The main business of Napanoch, N.Y., is a maximum-security prison, Eastern New York Correctional Facility, also known as Happy Nap... There is, however, a reason that inmates call the prison Happy Nap. Eastern is more relaxed than other maximum-security prisons, or 'maxes,' in upstate New York, with less hostility between staff and prisoners, and as a result fewer U.I.'s, or 'unusual incidents' -- stabbings and the like. It is said that the farther upstate you go, the harsher the prison conditions can be. Among New York's maxes, Eastern has one of the best reputations. It is one of only three maximum-security prisons in the state where you can still get an education -- not just in manual skills, but a proper college education with a degree at the end, thanks to privately financed initiatives. Uncaptive Minds
The Road To Abu Ghraib A generation from now, historians may look back to April 28, 2004, as the day the United States lost the war in Iraq... It was a direct—and predictable—consequence of a policy, hatched at the highest levels of the administration, by senior White House officials and lawyers, in the weeks and months after 9/11. Yet the administration has largely managed to escape responsibility for those decisions; a month from election day, almost no one in the press or the political class is talking about what is, without question, the worst scandal to emerge from President Bush's nearly four years in office... Given the particular conditions faced by the president and his deputies after 9/11—a war against terrorists, in which the need to extract intelligence via interrogations was intensely pressing, but the limits placed by international law on interrogation techniques were very constricting—did those leaders have better alternatives than the one they chose? The answer is that they did. And we will be living with the consequences of the choices they made for years to come.
David Garland's disturbing new book addresses the question why there are so many more people in jail in America and Britain than anywhere else... Its broader concern is with "cultures of control," how societies treat deviance and violence and whom they single out for what treatment. Here are some facts about skyrocketing imprisonment... There are approximately two million people in jail in America today, 2,166,260 at last count: more than four times as many people as thirty years ago. It is the largest number in our history... [and] between four and ten times the incarceration rate of any civilized country in the world... Twelve percent of African-American men between twenty and thirty-four are currently behind bars (the highest figure ever recorded by the Justice Department) compared to 1.6 percent of white men of comparable ages. And according to the same source, 28 percent of black men will be sent to jail in their lifetime... It was not until crime rates had already leveled off that incarceration rates began their steady, year-by-year climb. Between 1972 and 1992, while the population of America's prisons grew and grew, the crime rate as a whole continued at the same level, unchanged. Jerome S. Bruner reviews The Culture of Control: Crime and Social Order in Contemporary Society for The New York Review of Books, as does Austin Sarat in the American Prospect.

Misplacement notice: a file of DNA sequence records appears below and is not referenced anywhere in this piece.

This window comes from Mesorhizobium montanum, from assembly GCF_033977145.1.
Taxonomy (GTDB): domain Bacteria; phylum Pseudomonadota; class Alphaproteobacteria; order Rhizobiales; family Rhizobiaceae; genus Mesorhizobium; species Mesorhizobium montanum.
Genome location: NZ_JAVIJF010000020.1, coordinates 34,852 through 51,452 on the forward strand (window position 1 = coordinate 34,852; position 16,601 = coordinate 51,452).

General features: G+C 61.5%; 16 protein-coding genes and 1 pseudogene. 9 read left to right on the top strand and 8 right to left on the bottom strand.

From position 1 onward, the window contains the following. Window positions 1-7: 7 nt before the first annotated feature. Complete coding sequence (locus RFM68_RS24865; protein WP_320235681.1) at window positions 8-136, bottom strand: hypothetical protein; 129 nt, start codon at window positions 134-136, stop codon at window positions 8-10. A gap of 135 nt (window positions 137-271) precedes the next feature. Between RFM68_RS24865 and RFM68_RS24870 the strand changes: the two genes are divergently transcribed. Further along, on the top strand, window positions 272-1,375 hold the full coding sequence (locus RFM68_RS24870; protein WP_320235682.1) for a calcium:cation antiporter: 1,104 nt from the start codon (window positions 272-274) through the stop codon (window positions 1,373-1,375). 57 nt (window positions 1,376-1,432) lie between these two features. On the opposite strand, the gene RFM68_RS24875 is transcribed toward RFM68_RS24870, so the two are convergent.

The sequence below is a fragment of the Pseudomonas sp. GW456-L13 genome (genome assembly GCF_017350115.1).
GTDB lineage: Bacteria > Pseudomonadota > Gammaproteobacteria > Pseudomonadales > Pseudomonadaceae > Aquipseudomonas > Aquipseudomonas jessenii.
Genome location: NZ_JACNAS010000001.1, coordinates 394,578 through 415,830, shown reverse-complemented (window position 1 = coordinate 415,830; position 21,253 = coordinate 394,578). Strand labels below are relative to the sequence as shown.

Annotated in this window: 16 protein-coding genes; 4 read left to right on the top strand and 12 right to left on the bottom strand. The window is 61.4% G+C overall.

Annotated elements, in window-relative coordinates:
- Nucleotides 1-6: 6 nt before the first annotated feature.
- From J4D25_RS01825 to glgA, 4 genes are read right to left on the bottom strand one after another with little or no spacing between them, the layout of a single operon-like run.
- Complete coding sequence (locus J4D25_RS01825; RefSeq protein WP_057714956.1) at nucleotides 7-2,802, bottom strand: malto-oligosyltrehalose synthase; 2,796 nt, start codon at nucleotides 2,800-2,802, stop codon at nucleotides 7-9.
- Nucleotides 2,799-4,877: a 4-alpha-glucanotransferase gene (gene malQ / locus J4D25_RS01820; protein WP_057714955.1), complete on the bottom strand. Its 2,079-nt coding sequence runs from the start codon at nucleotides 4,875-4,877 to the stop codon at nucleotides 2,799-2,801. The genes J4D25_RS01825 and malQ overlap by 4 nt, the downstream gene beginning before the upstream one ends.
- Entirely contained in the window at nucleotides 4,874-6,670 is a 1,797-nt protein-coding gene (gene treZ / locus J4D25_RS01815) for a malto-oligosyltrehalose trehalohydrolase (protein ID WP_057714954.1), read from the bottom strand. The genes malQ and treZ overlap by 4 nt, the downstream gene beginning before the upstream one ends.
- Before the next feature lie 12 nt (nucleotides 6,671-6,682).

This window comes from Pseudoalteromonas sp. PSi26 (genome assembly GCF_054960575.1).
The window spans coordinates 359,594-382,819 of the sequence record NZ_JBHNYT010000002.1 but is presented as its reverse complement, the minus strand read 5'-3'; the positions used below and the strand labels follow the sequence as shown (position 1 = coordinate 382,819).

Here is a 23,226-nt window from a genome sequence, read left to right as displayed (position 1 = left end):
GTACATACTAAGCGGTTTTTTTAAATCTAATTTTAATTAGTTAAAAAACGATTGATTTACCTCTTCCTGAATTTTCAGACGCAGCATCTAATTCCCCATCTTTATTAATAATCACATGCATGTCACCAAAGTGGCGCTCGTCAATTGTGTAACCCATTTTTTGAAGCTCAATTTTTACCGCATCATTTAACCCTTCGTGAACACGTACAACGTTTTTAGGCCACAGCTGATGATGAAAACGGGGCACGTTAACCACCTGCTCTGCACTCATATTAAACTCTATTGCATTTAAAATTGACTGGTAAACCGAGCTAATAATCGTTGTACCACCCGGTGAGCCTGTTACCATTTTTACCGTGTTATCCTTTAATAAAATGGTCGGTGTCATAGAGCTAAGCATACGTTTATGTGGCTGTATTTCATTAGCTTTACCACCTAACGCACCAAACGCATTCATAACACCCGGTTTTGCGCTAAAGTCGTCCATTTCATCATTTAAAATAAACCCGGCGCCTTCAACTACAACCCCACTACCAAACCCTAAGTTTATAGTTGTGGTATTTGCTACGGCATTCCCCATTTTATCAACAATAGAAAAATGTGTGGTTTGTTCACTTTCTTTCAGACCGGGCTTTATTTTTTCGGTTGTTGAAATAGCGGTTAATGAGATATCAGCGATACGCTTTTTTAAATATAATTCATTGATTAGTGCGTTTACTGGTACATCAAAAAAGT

Study Finds 2.6% Increase in U.S. Prison Population The nation's prison population grew 2.6 percent last year, the largest increase since 1999, according to a study by the Justice Department. The jump came despite a small decline in serious crime in 2002. It also came when a growing number of states facing large budget deficits have begun trying to reduce prison costs by easing tough sentencing laws passed in the 1990's, thereby decreasing the number of inmates. The key finding in the report is this growth, which is somewhat surprising in its size after several years of relative stability in the prison population, said Allen J. Beck, an author of the report. U.S. Prison Population Grew 2.6% in 2002. The country's prisons, jails and juvenile facilities held 2,166,260 persons at the end of last year, the Justice Department's Bureau of Justice Statistics (BJS) said in a report released today. Prisoners in 2002 Abstract